Training in Session for Texas Educators to Become School Marshals
- By Ginger Hill
- Jul 18, 2014
It seems like yesterday that 20 students and 6 adults were gunned down inside Sandy Hook Elementary School in Connecticut. With this tragedy still ever-present in the minds of teachers, staff, students, parents and the whole country, schools across the United States have responded by updating security measures.
Some Texas school districts are taking security to a whole new level in response to a new state law that allows trained school staff members to carry guns on school campuses. On Monday, July 14, 2014, seven educators, from across the state of Texas, began to train to be the first armed school marshals in the state. These educators were chosen by their schools, passed a psychological evaluation, received their concealed handgun license and got the “stamp of approval” from the Texas Association of Law Enforcement before submitting an application to this training program.
Hosted by Tarrant County College’s Northwest Campus, this “marshal school” taught by the Texas Commission on Law Enforcement, consists of an 80 hour curriculum focusing on gun use, violence prevention and active-shooter scenarios as well as hands-on training activities like going to a gun range and discussing recent school shooting tragedies to learn from past mistakes.
On the first day of training, educators spent their afternoon participating in timed exercises, testing their gun shooting ability at 3, 7 and 15 feet. Hitting the inner rings (emulating the center of a torso) of the target was the goal at each distance, earning the shooter 5 points. Hitting the next ring out would earn the shooter only 4 points, and so forth. To successfully complete this section of training, students had to earn at least 175 points.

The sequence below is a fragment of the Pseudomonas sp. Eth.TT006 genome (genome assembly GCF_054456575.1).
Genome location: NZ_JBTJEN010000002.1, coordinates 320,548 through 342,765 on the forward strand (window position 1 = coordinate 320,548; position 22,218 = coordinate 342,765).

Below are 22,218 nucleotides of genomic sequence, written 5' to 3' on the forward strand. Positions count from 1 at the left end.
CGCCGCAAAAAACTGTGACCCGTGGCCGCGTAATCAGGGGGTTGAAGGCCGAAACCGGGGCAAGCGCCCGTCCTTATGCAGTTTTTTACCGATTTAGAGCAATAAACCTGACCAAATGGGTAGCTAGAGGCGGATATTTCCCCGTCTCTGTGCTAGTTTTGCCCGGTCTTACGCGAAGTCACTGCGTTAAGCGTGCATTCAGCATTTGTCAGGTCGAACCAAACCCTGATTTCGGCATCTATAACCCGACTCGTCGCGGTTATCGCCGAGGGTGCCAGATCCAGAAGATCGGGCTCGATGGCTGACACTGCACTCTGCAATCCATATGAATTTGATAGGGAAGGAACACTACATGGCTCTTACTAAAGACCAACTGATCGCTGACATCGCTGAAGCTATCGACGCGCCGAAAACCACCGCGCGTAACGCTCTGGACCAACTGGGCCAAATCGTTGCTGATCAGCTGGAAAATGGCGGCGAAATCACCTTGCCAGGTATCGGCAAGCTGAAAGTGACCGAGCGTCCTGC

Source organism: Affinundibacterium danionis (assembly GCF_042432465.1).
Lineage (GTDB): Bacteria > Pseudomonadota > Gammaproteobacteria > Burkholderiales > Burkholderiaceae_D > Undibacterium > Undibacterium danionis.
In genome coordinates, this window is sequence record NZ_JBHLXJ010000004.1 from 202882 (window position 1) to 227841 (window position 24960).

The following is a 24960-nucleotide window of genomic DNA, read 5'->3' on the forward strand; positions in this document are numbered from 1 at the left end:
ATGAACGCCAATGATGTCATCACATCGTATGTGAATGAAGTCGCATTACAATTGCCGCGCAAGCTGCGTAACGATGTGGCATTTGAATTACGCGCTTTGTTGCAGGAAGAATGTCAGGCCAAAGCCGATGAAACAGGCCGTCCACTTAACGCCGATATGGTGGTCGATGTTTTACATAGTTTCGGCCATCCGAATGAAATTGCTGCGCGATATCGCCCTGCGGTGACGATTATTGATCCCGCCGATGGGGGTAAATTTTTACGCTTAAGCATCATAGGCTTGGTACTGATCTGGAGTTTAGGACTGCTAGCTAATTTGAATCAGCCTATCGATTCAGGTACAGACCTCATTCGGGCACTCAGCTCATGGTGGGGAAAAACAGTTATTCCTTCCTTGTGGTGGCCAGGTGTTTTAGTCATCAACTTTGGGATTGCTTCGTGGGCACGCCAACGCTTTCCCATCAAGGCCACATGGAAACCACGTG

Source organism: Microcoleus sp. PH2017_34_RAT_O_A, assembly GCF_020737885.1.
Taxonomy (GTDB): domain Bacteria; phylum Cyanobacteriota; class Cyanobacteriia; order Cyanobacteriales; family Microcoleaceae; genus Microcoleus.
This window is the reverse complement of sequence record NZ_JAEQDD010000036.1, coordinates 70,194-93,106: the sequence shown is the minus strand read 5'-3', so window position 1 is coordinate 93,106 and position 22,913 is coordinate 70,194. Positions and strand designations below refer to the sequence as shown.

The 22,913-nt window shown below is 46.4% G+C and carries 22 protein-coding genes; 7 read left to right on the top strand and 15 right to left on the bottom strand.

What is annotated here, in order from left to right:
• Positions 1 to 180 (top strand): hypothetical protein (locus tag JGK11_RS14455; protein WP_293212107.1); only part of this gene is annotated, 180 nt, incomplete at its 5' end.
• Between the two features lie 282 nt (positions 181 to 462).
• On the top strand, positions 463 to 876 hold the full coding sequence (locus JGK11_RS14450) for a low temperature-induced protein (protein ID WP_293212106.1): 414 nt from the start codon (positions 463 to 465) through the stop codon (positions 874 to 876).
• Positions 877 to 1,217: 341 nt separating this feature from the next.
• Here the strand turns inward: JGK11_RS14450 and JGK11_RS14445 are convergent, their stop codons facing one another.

Once the trainees, whose identities are being kept secret, known only to police and school officials for safety reasons, pass the training class, the marshals will have the same authority as a police officer with the ability to also make arrests. They will work as armed educators to help handle situations like an active shooter on campus, so decision-making skills are paramount.
A Few Notes
- According to CBS DFW, most of the trainees are from smaller Texas school districts and Dallas ISD and Ft. Worth ISD said that they will not be participating.
- Even though the identities are being kept secret, according to this Dallas News article, the writer said, “During the first day, the seven men…” so apparently all 7 trainees are male. (Probably not a good idea to release this detail to the public, just saying. And, I wonder why no female educators are being trained?)
- Also mentioned in the Dallas News article, “Argyle ISD, in southwest Denton County, is among the first districts to approve having such marshals on campus.”
About the Author
Ginger Hill is Group Social Media Manager.